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Aaron and Nate installed the door.

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Then Friday I showed up to more frost, although it was only 38 degrees…

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I managed to get quite a bit done but it took a long time to get the pieces under the windows to fit right.  At one point I worked for an hour cutting all the notches and making sure the board had all the right measurements….only to go put it in and watch it break in two places.  At that point I’m sorry to say I reverted to my 5 year old self and threw the broken pieces across the yard.  With my left hand.  From on top of a ladder.

Clearly, it was time to go get food and try again later….

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In all, I got 8 rows done….not too shabby.

Then yesterday this happened!  Aaron and Duane helped me set the difficult angled pieces on the ends of the short wall.

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And it turned out PERFECTLY!

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We got both upper ends done as well as the door trim and in about 4 hours.  All the hard work and freezing temperatures called for celebratory drinks and fries 🙂

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So the first thing I ever learned about construction, so far, is half true.  I didn’t get ALL the siding done this week.  But I got to hang out with good friends, spend time outside in beautiful weather (made much more enjoyable when I remembered my hot coffee, gloves, and down vest), and the house is turning out exactly like I pictured it.  I have a lot to be thankful for!

Time for Roof Installation! Just kidding…I ordered the wrong thing.

Last weekend I had my “to-do list” all mapped out:  pick up siding and trim from lumber yard, go get roof from Home Depot, install roof underlayment and radiant barrier, install drip edge on roof, start staining the siding and trim.

Funny how things rarely go as I plan them… what’s the saying?  Something about the best laid plans?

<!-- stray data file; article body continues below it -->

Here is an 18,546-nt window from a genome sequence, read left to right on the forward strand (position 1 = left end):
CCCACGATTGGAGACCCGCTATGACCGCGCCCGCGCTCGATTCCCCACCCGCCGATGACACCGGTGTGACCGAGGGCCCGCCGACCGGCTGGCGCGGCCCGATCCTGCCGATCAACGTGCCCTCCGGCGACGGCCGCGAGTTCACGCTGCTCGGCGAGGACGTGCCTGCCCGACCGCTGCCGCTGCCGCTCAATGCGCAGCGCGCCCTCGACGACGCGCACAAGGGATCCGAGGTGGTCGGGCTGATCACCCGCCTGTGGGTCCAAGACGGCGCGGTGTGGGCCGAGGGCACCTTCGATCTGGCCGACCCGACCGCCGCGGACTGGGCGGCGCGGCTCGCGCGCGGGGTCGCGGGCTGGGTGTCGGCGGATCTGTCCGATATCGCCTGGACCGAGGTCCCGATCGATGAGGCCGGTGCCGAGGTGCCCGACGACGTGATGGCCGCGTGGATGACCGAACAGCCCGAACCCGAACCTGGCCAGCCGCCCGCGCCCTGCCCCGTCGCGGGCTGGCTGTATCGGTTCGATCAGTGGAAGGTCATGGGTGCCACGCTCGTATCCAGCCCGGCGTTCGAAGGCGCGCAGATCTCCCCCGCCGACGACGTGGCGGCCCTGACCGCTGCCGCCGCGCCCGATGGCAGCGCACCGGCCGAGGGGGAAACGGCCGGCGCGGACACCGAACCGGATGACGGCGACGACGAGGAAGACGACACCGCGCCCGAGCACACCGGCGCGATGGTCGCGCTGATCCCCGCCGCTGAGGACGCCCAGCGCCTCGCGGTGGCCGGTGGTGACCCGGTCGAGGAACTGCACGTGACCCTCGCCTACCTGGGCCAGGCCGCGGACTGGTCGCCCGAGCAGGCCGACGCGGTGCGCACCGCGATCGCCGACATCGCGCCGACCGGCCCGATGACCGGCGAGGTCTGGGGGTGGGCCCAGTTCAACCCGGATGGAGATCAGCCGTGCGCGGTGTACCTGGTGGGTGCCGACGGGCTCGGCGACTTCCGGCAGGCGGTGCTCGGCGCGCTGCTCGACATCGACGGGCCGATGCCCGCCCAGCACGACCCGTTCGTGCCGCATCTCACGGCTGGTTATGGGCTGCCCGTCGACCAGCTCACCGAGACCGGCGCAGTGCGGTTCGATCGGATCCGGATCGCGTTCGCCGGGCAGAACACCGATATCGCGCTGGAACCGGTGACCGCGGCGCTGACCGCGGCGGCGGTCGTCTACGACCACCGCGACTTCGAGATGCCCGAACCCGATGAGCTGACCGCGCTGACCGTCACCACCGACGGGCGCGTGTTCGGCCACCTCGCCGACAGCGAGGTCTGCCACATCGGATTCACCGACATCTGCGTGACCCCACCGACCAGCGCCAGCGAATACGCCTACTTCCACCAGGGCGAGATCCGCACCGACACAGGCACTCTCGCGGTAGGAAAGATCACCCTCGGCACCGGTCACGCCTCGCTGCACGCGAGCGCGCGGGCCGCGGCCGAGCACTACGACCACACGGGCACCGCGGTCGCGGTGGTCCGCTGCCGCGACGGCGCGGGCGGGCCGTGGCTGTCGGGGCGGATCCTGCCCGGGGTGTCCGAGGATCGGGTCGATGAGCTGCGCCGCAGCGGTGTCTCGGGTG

Anyway.

I left the house bright and early (7am) to go get the truck and then off to Uhaul for the trailer.  Every weekend I have something to do on the house I get so excited I can’t sleep…kind of like the day before I leave for a trip or the night before Christmas.  I don’t even set an alarm; I wake up at 5:30 and then because it’s Saturday I stay in bed until 6 on matter of principle.

DSC00668By 8:30 I was ready to unload!  The trim is 1×4 rough cut Western Red Cedar.  That’s the kind that grows in the Pacific NW and smells really cedar-y.  The siding is 1×6 smooth cut Incense Cedar…that grows in California.  You learn all kinds of useful things when you ask lots of questions at a lumber yard.

DSC00671This is the unloaded version:  covered in case it rains.  Or in case one of the dogs decides to pee on it.  The dogs have already peed on my Peppermint Hot Chocolate and took my pumpkin muffin…that was in a plastic ziploc inside a box…when my back was turned.  We’re not super good friends right now.

Next on the list was the roof underlayment.  I had planned on the sticky version of the Grace Ice and Water Shield.  You peel the back off, lay it in place (carefully…don’t want it sticking to anyplace painful), and press it down.  Easy, right?  You can imagine my disappointment when I opened the neatly packaged UPS delivery to find the underlayment was NOT sticky on one side.

I ORDERED THE WRONG THING!!!  Dangit.

So instead of waterproofing the roof before it rained, I had to pack it up the non-sticky underlayment and take it back to Home Depot.  *sigh*

Welp, time to bust out the wood stain!  NOW we’re getting to the part of the construction process I love…the creative part!

DSC00672Seriously, I couldn’t stop smiling as I sprayed down the trim with Espresso, semi-transparent wood stain and sealer.

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DSC00684I wanted the exterior to be like something I’ve never seen before.  So I picked out 4 semi-transparent stains that are very close shades.  I wanted semi-transparent so you get a hint of color and you can also see the wood grain.  The effect will be that the siding looks weathered and cool.

DSC00674DSC00679From the top stick:  Polar Blue, Black Oak, Espresso, Cinder

The Cinder color is actually a dark blue-grey…almost black.  Think charred wood.  But it doesn’t look like that in the can!  I almost had a heart attack when I opened the lid and found a color that looked Navy.

The Polar Blue is more muted than the stick.  The plan is to mix a handful of the blue boards in to the siding for a little added interest 🙂  I think it will go well with the blue roof and red door…

DSC00685Process:  spray board, quickly wipe off excess, and make sure all grooves get stained…

DSC00687DSC00681From left to right:  Espresso, Black Oak, Polar Blue (more muted in real life), Cinder, and another EspressoDSC00682No two boards are the same; some are smooth with knots, others missed the smoothing process and came out with rough spots.  Other boards have a lot of red cedar streaks while some are almost white.  The rough boards take more stain, so they’re more color-saturated.  It’s gonna look amazing when it’s done!